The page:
Early voting

The City Council chambers at City Hall in Pittsfield are set up for early voting in October. More than 2.3 million of the projected 3.6 million Massachusetts voters cast their ballots by mail for the November elections, setting records for mail-in voting and overall turnout.

In the aftermath of an election that broke turnout records, advocates in Massachusetts are continuing efforts to expand access to the ballot.

Added options for voting by mail, which the Massachusetts Legislature adopted this year because of coronavirus pandemic-related safety concerns, have strong support to be made permanent. Advocates and lawmakers also are pushing for Election Day voter registration, as well as improving translation for non-English speakers and resources for incarcerated voters.

More than 2.3 million of the projected 3.6 million Massachusetts voters cast their ballots by mail this month, setting records for mail-in voting and overall turnout.

Some of the issues that raised fears, such as overloading the U.S. Postal Service, did not come to pass, said Pam Wilmot, executive director of Common Cause Massachusetts, making for a relatively smooth election.

Further legislative action, Wilmot hopes, will make mail-in voting in Massachusetts permanent.

“Many states have had no-excuse absentee voting for a long time, and it’s way past time that we make that 100 percent clear,” Wilmot said. “That doesn’t mean we can get rid of the in-person process, which is available to everyone as well.”

Beyond mail, establishing Election Day voter registration is a top priority.

Each election cycle, voters get turned away at the polls if they have moved and did not update their residence from the previous cycle.

A key challenge for voting reform is that lawmakers can find themselves distanced from the challenges voters of different backgrounds face, said Sophia Hall, supervising attorney for Lawyers for Civil Rights in Boston.

“When I talk to legislators, I tell them, ‘When you talk about election reform, you can’t talk about the perspective of you or anyone sitting here,’ ” Hall said.

In some countries, an independent commission will preside over election laws, making for “less interference from the people being elected,” said state Sen. Adam Hinds, D-Pittsfield.

“It’s kind of an odd system where the politicians and elected officials are the ones making the laws about who has the ability to vote and participate,” Hinds said. “It’s mind-boggling how your rights and accessibility vary depending on your ZIP code in this country.”

Massachusetts was one of few states to allow residents to vote while in prison, until a 2000 ballot question took away that right from those convicted of a felony.

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Yet, residents incarcerated pretrial or on misdemeanor convictions continue to have the right to vote, although few are familiar with eligibility laws.

Some elected officials did not know eligible incarcerated voters were specially qualified, meaning that they can vote without registering, said Kristina Mensik, assistant director for Common Cause Massachusetts. As a result, incarcerated voters have their absentee ballot applications rejected at a disproportionate rate.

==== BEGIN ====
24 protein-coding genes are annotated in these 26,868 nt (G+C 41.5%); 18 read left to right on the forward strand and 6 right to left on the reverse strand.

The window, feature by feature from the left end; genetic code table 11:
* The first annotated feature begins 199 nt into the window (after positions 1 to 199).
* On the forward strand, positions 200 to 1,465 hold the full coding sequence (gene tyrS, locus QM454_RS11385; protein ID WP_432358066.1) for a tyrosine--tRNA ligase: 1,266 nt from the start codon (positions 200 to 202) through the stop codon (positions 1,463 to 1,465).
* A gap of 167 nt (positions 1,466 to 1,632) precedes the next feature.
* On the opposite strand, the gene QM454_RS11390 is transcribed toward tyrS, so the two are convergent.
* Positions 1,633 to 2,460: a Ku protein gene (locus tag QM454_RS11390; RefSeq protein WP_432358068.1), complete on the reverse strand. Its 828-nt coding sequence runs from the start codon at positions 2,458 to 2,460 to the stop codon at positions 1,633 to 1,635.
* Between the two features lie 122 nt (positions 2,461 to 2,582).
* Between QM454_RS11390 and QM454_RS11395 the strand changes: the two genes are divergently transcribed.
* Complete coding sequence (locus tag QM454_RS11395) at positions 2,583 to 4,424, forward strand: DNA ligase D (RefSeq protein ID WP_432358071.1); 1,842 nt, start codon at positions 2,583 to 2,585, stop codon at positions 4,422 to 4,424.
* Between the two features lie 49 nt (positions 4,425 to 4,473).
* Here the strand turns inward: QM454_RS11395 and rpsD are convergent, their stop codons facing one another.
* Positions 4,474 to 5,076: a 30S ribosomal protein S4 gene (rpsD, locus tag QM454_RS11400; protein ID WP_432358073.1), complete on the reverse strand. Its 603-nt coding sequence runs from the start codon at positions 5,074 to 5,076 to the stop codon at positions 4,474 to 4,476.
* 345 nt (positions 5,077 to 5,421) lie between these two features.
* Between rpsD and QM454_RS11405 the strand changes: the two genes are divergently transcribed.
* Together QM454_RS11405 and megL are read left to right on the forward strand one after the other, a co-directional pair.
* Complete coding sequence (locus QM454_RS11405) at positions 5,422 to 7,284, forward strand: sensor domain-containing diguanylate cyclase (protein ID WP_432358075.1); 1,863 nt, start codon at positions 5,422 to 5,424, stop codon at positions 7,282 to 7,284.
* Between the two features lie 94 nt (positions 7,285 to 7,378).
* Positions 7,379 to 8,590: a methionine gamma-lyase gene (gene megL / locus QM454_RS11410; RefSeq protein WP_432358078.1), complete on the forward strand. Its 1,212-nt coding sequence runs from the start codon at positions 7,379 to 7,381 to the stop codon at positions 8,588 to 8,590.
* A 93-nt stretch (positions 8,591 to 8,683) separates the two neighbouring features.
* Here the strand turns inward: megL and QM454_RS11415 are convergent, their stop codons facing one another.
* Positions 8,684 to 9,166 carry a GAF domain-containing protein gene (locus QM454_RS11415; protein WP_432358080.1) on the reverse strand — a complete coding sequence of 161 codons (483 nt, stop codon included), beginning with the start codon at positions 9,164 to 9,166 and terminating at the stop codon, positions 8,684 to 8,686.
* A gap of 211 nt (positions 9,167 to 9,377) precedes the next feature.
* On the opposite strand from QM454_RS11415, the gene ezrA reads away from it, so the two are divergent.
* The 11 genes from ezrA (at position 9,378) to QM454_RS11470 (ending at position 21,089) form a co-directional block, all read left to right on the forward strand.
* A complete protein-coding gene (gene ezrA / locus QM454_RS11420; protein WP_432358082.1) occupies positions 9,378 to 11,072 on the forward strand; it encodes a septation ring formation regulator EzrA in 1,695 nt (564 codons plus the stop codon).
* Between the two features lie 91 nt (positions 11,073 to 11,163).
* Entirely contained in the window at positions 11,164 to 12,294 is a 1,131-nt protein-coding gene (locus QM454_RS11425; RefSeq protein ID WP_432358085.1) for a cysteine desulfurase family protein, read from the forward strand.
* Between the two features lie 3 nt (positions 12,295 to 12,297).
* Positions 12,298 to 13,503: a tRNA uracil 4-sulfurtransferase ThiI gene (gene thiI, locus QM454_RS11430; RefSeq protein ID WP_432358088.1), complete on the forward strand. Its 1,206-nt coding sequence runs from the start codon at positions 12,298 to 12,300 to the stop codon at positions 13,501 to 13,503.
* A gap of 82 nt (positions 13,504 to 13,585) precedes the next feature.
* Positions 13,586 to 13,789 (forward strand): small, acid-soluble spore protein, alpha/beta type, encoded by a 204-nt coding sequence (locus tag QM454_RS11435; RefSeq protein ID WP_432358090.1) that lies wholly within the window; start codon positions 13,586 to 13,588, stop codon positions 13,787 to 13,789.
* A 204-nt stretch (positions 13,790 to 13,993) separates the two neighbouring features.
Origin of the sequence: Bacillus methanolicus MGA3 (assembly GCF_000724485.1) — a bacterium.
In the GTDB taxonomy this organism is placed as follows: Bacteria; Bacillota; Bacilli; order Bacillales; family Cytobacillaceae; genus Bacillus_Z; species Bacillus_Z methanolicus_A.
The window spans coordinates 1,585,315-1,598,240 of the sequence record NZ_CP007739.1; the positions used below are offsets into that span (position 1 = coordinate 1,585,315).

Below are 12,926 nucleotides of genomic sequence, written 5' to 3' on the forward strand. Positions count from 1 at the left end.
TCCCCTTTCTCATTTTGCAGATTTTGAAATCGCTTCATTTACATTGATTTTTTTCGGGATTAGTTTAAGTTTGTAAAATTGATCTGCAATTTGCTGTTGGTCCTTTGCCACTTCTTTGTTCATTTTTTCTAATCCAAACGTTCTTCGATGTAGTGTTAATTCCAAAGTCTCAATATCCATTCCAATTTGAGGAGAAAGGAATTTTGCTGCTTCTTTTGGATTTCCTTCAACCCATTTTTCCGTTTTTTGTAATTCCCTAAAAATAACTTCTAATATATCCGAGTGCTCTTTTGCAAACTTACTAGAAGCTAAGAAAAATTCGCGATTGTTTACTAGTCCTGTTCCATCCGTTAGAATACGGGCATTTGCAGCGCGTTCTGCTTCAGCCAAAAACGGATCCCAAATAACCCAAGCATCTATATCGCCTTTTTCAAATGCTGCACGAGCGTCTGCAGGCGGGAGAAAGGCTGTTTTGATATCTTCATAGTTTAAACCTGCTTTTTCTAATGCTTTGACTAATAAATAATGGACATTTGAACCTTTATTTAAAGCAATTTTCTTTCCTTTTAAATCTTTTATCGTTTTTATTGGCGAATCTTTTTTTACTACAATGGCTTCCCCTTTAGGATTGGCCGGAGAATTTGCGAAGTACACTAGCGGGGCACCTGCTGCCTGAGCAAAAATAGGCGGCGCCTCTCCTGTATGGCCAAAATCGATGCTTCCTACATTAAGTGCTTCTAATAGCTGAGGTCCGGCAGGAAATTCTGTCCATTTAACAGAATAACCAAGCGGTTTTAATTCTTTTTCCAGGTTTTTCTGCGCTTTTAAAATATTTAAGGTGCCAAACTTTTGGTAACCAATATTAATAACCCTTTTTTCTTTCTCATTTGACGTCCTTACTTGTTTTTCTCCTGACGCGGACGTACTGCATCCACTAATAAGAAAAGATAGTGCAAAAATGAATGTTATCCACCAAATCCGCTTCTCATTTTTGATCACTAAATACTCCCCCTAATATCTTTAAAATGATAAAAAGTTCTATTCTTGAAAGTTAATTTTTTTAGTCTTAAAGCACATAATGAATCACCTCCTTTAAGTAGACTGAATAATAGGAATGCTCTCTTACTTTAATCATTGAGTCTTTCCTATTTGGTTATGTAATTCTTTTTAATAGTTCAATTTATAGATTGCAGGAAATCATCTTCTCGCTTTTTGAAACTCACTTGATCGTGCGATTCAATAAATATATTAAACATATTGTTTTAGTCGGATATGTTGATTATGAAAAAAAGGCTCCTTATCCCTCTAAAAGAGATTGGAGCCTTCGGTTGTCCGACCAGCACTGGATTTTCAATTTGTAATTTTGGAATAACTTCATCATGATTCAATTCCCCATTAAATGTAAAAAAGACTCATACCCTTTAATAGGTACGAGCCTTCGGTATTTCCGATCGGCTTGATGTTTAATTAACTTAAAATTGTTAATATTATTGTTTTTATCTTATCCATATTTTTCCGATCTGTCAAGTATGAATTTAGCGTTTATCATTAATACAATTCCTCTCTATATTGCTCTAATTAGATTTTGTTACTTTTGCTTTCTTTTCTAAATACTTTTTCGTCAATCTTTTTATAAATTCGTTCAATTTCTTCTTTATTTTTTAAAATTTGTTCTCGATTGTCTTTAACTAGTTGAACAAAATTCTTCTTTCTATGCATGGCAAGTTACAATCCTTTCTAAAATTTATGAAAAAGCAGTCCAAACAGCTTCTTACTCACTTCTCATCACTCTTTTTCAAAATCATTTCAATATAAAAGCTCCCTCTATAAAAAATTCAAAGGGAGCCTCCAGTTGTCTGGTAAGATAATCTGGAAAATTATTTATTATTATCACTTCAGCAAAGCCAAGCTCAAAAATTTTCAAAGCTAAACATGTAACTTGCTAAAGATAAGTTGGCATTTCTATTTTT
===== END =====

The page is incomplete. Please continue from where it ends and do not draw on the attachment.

Mensik leads the Election Protection Behind Bars coalition, which seeks “to ensure that the right to vote is actually meaningful” for incarcerated voters. The coalition urged sheriffs in October to provide “eligibility information, ballot applications, key dates and reminders, and candidate information” at correctional facilities.

Many returning residents, Mensik added, don’t realize they have regained the right to vote once they no longer are incarcerated.

Hinds also has proposed a constitutional amendment to restore the right to vote for all incarcerated people, calling the repeal of that right racially inequitable.

Another area for improvement, Hall said, is to expand voting access for residents who speak a language other than English.

While the Voting Rights Act requires a few jurisdictions in Massachusetts to provide translation for voting materials, Hall said, more potential voters could benefit from those resources than currently do.

One Statehouse bill proposes to phonetically spell the name of candidates in languages that don’t use the Roman alphabet.

“It’s still a big disconnect for people who can’t read English at all,” Hall said. “If the commonwealth was really serious about equitable access to democracy by providing non-English language speakers the same resources, that could be something that could show its commitment.”

Many voting reform advocates, including Common Cause Massachusetts, also backed ranked-choice voting, which failed on a ballot question this year.

Hinds said he plans to support legislation to help make voting as universal as possible in future sessions.

“Voting is such a central part of our democracy,” he said, “and we should make it easier for citizens to participate.”

Danny Jin, a Report for America corps member, is The Eagle’s Statehouse news reporter. He can be reached at djin@berkshireeagle.com, @djinreports on Twitter and 413-496-6221.

Statehouse Reporter

Danny Jin is the Eagle's Statehouse reporter. A graduate of Williams College, he previously interned at the Eagle and The Christian Science Monitor.